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  • On scheduling 3D model transmission in network virtual environments

    Page(s): 127 - 133
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    View dependent 3D-geometry streaming allows navigation of large virtual environments without requiring replication of the entire database at the client. We present scheduling policies for optimal transmission of multiple multiresolution 3D-geometry objects over congested network links. Using multiresolution objects allows smooth adaptation of the visual quality of the graphics environment with network bandwidth fluctuations. A greedy scheduling policy is used for minimizing the visual error received at the client. The performance is further increased using a look-ahead scheduling policy. Finally a scheduling policy using multicast transmission of 3D models is presented. The scheduling policy combines unicast and multicast transmissions in order to provide optimal visual quality of the virtual environment rendered at the client. View full abstract»

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  • A load management system for running HLA-based distributed simulations over the grid

    Page(s): 7 - 14
    Save to Project icon | Request Permissions | Click to expandQuick Abstract | PDF file iconPDF (720 KB) |  | HTML iconHTML  

    Running a large-scale distributed simulation may need a large amount of computing resources at geographically different locations. These resources may be from different organizations. The simulation may run for a long period of time and the availability and amount of computing resources available may change during the course of simulation execution. Therefore, coordinating and managing resources for distributed simulation to complete the simulation efficiently and effectively is a critical issue. This paper describes a load management system for HLA-based distributed simulation. The system is constructed on top of a grid computing environment supported by Globus. The overall structure of the system is presented in the paper and how the system saves and restores a federate is also discussed in detail. View full abstract»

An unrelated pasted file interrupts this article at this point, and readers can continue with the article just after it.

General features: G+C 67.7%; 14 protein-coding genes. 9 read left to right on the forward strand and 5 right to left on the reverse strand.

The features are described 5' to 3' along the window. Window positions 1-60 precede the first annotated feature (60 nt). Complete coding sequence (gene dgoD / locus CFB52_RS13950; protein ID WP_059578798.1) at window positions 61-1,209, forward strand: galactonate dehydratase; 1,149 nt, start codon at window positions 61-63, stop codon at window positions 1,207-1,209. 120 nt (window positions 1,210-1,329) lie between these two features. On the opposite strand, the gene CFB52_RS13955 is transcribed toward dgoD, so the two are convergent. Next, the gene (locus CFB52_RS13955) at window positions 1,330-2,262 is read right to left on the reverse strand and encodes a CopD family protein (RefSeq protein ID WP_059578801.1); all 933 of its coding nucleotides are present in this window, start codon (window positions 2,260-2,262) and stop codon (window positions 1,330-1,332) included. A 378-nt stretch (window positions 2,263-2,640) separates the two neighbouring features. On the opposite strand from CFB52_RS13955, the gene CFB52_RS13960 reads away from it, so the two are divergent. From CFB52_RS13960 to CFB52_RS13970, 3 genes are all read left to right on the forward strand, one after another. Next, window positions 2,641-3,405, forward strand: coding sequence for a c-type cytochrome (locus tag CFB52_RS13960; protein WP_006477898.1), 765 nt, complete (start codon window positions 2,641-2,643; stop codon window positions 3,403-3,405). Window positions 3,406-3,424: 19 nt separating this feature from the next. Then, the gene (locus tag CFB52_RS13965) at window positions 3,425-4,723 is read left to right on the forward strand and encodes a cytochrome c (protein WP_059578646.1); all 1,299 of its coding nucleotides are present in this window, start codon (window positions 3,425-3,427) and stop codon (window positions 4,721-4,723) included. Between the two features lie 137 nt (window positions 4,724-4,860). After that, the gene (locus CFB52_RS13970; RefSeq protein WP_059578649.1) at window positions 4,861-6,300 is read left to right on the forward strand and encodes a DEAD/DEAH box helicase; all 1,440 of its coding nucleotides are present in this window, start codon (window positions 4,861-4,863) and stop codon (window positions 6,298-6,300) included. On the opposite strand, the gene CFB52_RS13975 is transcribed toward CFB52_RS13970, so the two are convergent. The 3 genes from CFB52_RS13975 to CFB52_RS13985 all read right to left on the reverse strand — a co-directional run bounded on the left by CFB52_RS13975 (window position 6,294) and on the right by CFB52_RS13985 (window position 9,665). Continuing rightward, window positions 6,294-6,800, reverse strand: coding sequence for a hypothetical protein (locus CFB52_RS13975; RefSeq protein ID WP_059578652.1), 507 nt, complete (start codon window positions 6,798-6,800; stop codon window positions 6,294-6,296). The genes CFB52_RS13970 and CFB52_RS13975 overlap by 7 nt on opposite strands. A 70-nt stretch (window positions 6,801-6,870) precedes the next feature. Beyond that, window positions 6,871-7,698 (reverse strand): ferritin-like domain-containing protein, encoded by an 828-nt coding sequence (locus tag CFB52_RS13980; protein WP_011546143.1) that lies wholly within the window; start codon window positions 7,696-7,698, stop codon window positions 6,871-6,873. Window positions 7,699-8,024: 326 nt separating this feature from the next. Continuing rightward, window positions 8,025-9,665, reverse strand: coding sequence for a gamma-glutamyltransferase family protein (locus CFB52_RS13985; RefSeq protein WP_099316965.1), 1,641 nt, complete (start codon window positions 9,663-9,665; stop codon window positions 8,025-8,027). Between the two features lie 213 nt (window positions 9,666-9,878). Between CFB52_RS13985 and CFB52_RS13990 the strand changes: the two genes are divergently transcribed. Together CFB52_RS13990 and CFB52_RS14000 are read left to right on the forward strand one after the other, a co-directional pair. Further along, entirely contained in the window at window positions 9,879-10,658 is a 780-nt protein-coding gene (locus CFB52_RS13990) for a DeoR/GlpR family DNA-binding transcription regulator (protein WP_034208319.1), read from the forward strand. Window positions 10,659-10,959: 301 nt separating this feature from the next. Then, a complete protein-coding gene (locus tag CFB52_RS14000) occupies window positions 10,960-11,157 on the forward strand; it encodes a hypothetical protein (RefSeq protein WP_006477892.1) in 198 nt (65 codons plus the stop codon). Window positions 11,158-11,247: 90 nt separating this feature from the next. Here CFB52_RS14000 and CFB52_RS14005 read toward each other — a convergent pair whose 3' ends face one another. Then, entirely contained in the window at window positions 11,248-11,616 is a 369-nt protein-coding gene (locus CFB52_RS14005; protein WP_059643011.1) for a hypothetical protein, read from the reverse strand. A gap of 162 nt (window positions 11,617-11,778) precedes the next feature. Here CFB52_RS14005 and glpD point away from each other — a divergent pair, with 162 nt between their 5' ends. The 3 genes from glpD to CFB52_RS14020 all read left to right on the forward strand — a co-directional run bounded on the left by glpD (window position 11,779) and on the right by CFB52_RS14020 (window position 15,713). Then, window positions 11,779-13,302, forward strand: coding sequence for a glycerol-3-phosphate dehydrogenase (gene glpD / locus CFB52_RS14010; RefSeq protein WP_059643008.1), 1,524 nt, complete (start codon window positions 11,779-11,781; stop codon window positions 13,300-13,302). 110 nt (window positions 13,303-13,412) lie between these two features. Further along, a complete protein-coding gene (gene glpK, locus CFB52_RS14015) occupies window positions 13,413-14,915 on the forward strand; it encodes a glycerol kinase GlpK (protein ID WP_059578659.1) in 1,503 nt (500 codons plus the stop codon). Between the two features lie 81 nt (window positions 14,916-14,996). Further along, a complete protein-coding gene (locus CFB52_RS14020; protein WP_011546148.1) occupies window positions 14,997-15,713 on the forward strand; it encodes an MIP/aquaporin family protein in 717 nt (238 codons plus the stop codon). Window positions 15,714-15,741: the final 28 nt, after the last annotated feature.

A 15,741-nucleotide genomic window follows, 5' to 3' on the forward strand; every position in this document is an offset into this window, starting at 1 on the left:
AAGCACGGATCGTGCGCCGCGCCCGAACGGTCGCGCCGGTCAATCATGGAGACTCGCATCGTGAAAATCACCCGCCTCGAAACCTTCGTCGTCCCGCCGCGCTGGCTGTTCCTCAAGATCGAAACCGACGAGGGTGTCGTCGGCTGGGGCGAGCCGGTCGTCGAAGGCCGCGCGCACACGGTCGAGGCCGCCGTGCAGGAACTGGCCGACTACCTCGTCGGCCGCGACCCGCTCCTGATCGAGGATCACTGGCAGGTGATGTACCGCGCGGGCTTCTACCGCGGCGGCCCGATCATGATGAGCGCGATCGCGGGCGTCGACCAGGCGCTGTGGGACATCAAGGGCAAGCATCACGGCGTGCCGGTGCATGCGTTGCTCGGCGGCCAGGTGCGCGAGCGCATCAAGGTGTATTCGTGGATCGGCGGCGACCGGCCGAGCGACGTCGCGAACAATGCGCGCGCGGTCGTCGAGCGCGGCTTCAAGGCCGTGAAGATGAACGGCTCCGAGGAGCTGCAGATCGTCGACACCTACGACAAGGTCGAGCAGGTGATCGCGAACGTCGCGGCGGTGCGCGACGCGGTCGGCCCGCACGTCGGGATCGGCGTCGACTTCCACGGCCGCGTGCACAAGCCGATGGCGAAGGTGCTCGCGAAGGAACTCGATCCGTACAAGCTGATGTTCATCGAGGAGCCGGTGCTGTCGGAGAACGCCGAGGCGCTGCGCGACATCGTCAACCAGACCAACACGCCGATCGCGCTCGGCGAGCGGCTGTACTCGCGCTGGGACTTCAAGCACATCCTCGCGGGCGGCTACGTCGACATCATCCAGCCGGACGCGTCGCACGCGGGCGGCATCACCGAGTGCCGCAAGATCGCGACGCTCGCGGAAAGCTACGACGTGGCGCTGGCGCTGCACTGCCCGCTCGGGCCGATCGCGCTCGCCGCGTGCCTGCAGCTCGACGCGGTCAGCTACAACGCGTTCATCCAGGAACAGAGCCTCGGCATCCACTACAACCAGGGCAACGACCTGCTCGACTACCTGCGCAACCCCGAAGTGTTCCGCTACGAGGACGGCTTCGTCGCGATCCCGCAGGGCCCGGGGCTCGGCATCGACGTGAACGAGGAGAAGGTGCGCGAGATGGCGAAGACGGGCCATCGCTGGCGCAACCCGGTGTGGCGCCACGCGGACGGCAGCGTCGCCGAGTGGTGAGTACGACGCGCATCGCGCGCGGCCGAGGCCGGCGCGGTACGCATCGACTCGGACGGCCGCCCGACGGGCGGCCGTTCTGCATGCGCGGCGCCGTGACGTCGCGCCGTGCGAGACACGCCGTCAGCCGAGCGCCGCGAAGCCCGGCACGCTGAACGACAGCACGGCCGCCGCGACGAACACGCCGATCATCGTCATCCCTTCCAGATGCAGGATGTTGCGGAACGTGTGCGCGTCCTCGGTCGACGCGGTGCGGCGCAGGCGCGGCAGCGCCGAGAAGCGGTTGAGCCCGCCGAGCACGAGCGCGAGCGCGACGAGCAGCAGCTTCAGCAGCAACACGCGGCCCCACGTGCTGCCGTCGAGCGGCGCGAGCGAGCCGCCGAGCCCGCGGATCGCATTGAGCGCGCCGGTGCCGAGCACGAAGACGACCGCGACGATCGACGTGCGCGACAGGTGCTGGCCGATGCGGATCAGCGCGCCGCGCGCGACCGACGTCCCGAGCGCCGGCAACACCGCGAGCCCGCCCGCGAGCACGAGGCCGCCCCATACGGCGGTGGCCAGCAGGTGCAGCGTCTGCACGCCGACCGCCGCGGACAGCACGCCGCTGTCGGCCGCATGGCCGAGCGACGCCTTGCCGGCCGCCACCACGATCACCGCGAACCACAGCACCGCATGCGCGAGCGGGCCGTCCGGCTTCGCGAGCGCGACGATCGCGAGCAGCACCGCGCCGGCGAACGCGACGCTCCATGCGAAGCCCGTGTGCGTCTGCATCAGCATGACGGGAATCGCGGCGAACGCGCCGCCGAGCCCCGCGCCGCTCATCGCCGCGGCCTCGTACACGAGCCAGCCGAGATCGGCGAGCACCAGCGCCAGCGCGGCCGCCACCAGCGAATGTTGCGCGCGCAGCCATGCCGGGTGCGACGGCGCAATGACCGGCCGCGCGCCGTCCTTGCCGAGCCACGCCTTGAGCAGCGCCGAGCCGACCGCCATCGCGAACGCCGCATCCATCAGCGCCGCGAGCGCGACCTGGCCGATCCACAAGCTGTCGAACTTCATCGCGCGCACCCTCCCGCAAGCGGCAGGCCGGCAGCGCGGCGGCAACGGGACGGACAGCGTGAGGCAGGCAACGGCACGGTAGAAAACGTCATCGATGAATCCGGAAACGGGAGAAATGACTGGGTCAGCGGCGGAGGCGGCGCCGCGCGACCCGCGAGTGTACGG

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  • Enhancing the DiffServ architecture of a simulation environment

    Page(s): 108 - 115
    Save to Project icon | Request Permissions | Click to expandQuick Abstract | PDF file iconPDF (354 KB) |  | HTML iconHTML  

    Simulation has always been a valuable tool for experimentation and validation of models, architectures and mechanisms in the field of networking. In the case of the DiffServ framework, simulation is even more valuable, due to the fact that an analytical approach of mechanisms and services is infeasible because of the aggregation and multiplexing of flows. In this work, we have extended the functionality of a widely used simulation environment towards the direction of realistic traffic generation and a series of mechanisms defined by the DiffServ architecture. The modules created are being presented and a case study of a simulation scenario that exploits the functionality provided by them is described. View full abstract»

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  • Modular HLA RTI services: the GRIDS approach

    Page(s): 15 - 22
    Save to Project icon | Request Permissions | Click to expandQuick Abstract | PDF file iconPDF (325 KB) |  | HTML iconHTML  

    The Generic Runtime Infrastructure for Distributed Simulation (GRIDS) has been developed to investigate modularity issues in distributed simulation. It could be argued that although the HLA RTI is a widespread solution to distributed simulation, it cannot include all possible services. This paper investigates an approach to extending the distributed simulation services available in the HLA RTI. One example of this is bridging support for HLA/DIS legacy integration. This paper therefore presents GRIDS, how GRIDS can be used to provide modular service support for the HLA RTI, and a case study on legacy integration to demonstrate our approach. View full abstract»

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  • Nautilus-the environment for training and testing

    Page(s): 134 - 139
    Save to Project icon | Request Permissions | Click to expandQuick Abstract | PDF file iconPDF (337 KB) |  | HTML iconHTML  

    The paper describes an experimental Web-based environment for teaching and testing. The application named Nautilus has been developed using Virtual Reality Modeling Language (VRML) and Java language with two special libraries: DILEWA and Vrmlworld. Although the resulting system is intended for low-level virtual reality systems without specialized hardware support it is powerful enough to accurately simulate various situations and scenarios. The currently implemented multi-user environment for training and testing of yacht captains serves as an experimental workbench for creation of general applications where a developer combines a simulated environment from simpler simulation elements. Design and implementation of the system are presented together with several practical observations concerning efficiency of the real-time rendering and the level of implementation difficulty. View full abstract»

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  • Performance trade-off in distributed simulation